Most that I have read were assigned in school and not much fun. The greatness of The Great Gatsby, which was #2 on an older list, largely escapes me. If you ever read, I suggest looking out for Freudian imagery -- or not, depending on your taste.
torakiyoshi
Aug. 1st, 2010 01:24 am (UTC)
See the addendum to my comment below. It's true of many of the books on that list, too.

-=TK
torakiyoshi
Aug. 1st, 2010 01:21 am (UTC)
But you've read other things, right? I think we do ourselves a great disservice when we complain that people don't all read the same things. Sure, some of these books are incredible (I loved Lord of the Flies, for example), but that does not mean they're the only books in the store. If they were, I'd stop shopping at that bookstore. Besides which, there's no non-fiction on this list. One who reads NF books is certainly expanding his mind greatly, even though the books may not be the most incredible ever.

And there are also books I think should be on there that are sorely lacking, for example, Alexandr Solzhenitsyn's One Day in the Life of Ivan Denisovich, and at least one of the following: Anne Frank's The Diary of a Young Girl, Elie Wiesel's trilogy, Night, Dawn and Dusk, or perhaps Tadeusz Boroski's This Way for the Gas, Ladies and Gentlemen. Even some books which might cause some... dissent in the ranks, like State and Revolution by V. I. Lenin, or something to expand one's world view like Sun Tzu's Art of War, Lao Tze's Tao Teh Ching or the veda's Baghavad Gita should be read by people who wish to be intelligent thinkers.

So don't feel bad that you haven't read everything on this list. I'm sure you're an avid reader, just don't get caught up in their standards of what's important to read.

-=TK
torakiyoshi
Aug. 1st, 2010 01:24 am (UTC)
Oh, yeah, I almost forgot: Memoirs of a Geisha, by Arthur Golden is an enlightening look into the Asian mindset of the early twentieth century. Anyone who watches the movie and doesn't read the book has done themselves a severe disservice. (Moorcat and I listened to it last year on our way to AC. If you want, I can send you a disk of the MP3s. PM me your address.)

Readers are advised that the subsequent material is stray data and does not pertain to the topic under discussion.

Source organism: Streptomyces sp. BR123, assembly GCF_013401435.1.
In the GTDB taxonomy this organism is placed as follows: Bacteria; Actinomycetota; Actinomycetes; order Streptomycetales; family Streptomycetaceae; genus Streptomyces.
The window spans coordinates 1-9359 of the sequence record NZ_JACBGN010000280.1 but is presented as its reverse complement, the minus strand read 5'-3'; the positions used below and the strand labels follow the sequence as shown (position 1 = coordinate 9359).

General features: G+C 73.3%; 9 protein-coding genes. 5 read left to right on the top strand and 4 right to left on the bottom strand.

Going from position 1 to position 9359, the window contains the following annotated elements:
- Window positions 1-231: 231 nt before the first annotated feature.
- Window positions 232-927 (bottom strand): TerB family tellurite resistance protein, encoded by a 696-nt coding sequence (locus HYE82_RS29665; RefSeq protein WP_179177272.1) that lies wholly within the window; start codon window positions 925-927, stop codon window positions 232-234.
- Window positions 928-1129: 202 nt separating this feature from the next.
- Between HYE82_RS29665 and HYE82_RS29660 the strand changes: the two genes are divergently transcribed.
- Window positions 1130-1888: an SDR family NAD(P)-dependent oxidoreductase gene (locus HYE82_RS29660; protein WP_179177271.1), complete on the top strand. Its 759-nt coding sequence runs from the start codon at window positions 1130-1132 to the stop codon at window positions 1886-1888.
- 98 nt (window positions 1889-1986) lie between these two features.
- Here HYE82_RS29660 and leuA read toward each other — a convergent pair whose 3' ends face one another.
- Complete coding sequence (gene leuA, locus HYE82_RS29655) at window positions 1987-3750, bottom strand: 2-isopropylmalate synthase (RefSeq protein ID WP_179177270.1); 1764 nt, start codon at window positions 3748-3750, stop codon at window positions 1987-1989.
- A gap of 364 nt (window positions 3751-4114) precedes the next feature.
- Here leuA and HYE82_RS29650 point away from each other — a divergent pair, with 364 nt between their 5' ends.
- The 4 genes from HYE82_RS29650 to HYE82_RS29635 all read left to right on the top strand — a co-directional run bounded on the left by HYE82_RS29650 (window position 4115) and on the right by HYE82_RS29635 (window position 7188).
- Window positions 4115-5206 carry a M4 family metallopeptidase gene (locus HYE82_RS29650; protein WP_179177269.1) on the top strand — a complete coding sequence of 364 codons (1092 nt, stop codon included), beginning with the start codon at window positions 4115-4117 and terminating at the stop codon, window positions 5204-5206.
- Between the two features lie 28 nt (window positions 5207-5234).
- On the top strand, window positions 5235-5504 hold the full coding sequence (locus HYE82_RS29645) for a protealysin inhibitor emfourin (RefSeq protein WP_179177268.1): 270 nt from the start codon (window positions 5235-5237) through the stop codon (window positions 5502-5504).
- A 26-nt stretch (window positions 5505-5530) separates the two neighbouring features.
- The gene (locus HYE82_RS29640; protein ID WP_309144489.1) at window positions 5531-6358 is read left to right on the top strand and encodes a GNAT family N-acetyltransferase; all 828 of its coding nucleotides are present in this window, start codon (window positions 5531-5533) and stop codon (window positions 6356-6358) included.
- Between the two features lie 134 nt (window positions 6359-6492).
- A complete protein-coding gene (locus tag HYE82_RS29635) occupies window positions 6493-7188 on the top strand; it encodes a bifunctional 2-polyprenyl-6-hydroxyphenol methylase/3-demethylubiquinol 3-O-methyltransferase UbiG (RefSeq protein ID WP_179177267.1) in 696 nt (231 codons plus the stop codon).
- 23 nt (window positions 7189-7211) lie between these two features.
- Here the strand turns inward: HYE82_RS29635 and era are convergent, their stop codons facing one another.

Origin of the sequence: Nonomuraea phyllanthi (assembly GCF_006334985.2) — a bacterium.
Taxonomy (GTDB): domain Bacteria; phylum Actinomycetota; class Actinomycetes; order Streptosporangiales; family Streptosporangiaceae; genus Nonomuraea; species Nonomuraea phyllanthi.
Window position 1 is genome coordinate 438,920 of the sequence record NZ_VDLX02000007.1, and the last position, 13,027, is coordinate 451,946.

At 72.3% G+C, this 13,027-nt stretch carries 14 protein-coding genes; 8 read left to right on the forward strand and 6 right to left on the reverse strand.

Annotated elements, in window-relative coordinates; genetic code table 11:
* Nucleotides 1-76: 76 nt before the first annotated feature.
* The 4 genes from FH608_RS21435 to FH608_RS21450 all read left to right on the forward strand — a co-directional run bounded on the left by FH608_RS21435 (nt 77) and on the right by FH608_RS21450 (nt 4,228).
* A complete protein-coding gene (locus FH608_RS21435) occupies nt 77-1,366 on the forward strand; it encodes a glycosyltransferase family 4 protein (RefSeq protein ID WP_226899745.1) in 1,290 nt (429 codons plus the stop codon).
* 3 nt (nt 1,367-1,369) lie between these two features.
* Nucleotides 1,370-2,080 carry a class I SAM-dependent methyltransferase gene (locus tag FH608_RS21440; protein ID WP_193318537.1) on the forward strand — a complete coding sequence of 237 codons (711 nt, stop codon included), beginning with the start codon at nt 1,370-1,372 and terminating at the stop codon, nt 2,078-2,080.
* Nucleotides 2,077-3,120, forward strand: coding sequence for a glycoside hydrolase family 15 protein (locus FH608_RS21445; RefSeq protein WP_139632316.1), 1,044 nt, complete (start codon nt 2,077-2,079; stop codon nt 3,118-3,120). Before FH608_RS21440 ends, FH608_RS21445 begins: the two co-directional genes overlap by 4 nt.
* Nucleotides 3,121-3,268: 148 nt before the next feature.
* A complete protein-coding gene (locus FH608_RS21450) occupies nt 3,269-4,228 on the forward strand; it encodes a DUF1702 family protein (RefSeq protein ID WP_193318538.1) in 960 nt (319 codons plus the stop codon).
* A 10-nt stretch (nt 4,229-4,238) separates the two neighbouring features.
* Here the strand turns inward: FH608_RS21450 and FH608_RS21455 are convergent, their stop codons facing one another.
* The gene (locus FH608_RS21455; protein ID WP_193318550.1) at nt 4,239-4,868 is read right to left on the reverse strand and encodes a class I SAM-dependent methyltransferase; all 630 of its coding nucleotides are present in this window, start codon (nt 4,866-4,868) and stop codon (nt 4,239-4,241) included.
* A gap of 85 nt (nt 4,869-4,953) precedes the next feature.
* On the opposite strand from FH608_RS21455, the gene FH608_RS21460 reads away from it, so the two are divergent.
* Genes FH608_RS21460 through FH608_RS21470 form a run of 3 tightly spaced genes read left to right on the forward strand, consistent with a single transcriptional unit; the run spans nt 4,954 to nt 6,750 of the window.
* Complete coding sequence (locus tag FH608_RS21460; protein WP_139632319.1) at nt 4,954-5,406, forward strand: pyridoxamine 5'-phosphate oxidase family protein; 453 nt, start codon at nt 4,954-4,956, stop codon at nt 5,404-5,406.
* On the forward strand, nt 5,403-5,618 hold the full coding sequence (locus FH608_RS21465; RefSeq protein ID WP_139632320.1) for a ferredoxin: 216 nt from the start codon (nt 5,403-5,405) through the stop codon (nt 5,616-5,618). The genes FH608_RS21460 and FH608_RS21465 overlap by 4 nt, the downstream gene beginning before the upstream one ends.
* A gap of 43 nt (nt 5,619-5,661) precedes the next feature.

-=TK

Edited at 2010-08-01 01:27 am (UTC)
torakiyoshi
Aug. 1st, 2010 01:27 am (UTC)
PS #2: What's so great about Catcher in the Rye? I tried, but couldn't get through it. It's poorly written at best is about all I can say. It seems that its primary redeeming quality is that it has been banned in so many places. Big whoop. I probably wouldn't miss it.

-=TK
deckardcanine
Aug. 1st, 2010 03:20 am (UTC)
Maybe you have to be a teen or a teen sympathizer. I was a little younger than Holden when I read and loved it. At the same time, I was unsure what to make of it as a story -- credible, but not much happening for the most part.
torakiyoshi
Aug. 2nd, 2010 01:57 am (UTC)
Yeah. Every story must have a conflict to be interesting. This story's conflict is, "I'm a bratty kid!" Um, yeah.

But I was referencing you to the addendum re: Memoirs. ;)

-=TK

Edited at 2010-08-02 01:59 am (UTC)
oceansedge
Aug. 1st, 2010 05:25 pm (UTC)
I still hate Catcher in the Rye and think it a dreadful bit of literature - frankly if it's for the teen angst thing - The Outsiders does it better.
ccdesan
Aug. 1st, 2010 08:07 pm (UTC)
Salinger's work is definitely not for everyone. I read it twice, once in High School (required) and once later, to see if I had missed anything. I hadn't.

As opposed to Mayor of Casterbridge, which I also read twice - once, as before, in High School, and hated it, and once in college, when I was perhaps more intellectually ready for Hardy's brand of irony, and absolutely loved it.

There is so much phenomenal literature out there, much of it in the form of essays and short stories, which are woefully overlooked in all the list of notable works.
oceansedge
Aug. 2nd, 2010 04:18 am (UTC)
it seemed to me that Catcher in the Rye - gained a reputation (or notoriety) when it was published for being 'avant guarde' - it wasn't good literature - it just dared to be brash and loud and vulgar - thus supposedly speaking for it's generation.

that was true of a lot of literature, art, music of the period.... some of which was good, most of which were dreck.
dhlawrence
Aug. 2nd, 2010 12:21 am (UTC)
You're better off than me--I haven't read any of them. My father read The Hobbit and LotR to me when I was about six or seven but I didn't have the attention span for them.